In her recent “Painting the Town” project Weems became fascinated with the boarded up and painted-over cityscapes that emerged in the aftermath of the George Floyd murder and protests. Her images are reminiscent of abstract paintings and the photographs of Aaron Siskind, but with a decidedly Weems’ take.

She was interested, she explains, in the way cities impacted by Floyd’s murder and resultant demonstrations were beginning to paint over the scars, “as a way of sort of dealing with the demonstrations and burnout that was happening almost every day…Just slapping this paint on becomes this thing. So, I decided that I should photograph as many as possible… These are absolutely incredible. Not necessarily intentional, but that is ultimately the meaning. Out of all of this disruption also comes something like this, where a town is trying to negotiate what it should look like in the moment that it is being boarded up.”

Photographer Robert Adams has written extensively on the nature of photographs and in particular on Beauty in Photography. In his essay by that same name, he explored the relationship between truth and beauty. Using Robert Capa’s famous photograph of a fatally wounded Spanish loyalist, Adams suggested that while the photograph may show truth and may reveal something very powerful, he did not believe it warranted the description of beautiful.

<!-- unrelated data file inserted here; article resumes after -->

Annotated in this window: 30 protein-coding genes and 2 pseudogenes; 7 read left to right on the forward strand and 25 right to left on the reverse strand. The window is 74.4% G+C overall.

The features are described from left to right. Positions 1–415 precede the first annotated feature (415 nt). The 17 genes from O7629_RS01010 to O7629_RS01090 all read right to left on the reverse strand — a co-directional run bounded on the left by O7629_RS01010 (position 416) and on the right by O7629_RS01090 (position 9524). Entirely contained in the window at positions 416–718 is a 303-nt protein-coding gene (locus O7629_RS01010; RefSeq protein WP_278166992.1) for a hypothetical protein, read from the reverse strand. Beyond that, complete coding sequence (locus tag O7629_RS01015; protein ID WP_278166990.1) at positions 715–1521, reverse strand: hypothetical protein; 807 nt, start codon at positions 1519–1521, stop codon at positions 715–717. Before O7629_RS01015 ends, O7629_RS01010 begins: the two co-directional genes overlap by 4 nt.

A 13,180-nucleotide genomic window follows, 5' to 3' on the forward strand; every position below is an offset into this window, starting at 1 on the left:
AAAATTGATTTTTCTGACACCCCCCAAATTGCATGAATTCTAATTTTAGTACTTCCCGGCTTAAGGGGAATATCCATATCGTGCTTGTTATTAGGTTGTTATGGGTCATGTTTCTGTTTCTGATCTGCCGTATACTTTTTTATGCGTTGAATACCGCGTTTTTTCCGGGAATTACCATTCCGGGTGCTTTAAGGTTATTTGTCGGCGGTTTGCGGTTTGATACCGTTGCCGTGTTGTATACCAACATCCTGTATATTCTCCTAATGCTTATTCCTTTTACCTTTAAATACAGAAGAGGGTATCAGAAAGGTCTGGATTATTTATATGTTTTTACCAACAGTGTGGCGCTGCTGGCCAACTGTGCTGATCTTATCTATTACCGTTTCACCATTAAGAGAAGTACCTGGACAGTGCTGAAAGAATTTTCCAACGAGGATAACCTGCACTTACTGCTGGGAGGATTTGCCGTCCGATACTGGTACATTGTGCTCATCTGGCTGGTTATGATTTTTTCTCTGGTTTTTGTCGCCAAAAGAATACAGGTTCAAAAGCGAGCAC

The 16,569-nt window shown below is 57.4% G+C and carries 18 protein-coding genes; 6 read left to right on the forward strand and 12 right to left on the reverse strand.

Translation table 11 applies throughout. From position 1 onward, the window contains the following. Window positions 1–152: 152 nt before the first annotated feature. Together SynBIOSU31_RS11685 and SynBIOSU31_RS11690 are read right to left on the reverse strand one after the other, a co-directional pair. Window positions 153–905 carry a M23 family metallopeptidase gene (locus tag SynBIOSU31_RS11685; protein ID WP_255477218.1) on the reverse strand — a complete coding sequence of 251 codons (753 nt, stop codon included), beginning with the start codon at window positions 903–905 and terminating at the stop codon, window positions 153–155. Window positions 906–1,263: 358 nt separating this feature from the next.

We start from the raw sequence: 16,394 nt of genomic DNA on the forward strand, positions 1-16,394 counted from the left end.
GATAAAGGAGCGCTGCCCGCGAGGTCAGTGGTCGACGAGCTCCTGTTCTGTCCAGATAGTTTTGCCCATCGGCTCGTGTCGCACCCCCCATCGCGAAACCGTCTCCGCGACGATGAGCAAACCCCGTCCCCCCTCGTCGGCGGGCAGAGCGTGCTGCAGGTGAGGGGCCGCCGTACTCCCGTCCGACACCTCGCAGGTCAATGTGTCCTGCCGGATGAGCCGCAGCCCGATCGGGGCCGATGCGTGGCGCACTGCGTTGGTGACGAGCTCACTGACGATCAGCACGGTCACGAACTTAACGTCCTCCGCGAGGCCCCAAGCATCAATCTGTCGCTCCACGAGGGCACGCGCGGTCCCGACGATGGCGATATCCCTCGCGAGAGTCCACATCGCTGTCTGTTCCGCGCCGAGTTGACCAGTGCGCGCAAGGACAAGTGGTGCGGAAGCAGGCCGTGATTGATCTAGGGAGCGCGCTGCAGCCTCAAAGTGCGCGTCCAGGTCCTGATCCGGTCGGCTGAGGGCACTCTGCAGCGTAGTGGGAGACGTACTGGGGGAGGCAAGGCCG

(Incidentally, the veracity of this particular photograph has been called into question. But, the legitimacy of the specific photograph and the nature of truth in photography is an exploration for another time.)  

“For a truth to be beautiful,” Adams writes, “it must be complete, the full and final Truth.”

But, what is the “full and final Truth?”

I would suggest that the topics that Weems has chosen to wrestle with have no full and final Truth. Of course, there is the simple truth that racism and sexism are evil and morally repugnant. A lesser artist might be content to simply paint with such a broad stroke. But Weems is no lesser artist. Instead, she confronts us, the viewers, with truths that dig deeply into our country’s and our own complex relationship and history of racism and sexism. Yet, she does not lecture, as a lesser artist might also do.

Much of Carrie Mae Weems work melds words and images. It is a technique that is not unique to her, but her use of the written word is so artful that it transcends language, echoing and amplifying the visual. Completing, rather than competing, with the images.

Adams writes, “Photography’s abrupt rise also has to do, I suspect, with our distrust of language; the true outlines of wars and other barbarities have recently been obscured to an unusual degree by talk; maybe, we hope, we can find the Truth by just looking.”

Look at Carrie Mae Weems’ art and you may see the Truth.

Carrie Mae Weems: A Great Turn in the Possible at Amazon

Beauty in Photography, Robert Adams at Amazon

Robert Frank page on Amazon

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There is a delightful talk by Carrie Mae Weems from the Art Institute of Chicago available on You Tube. Weems goes through many of the exhibits in the exhibition catalogue, adding context and background.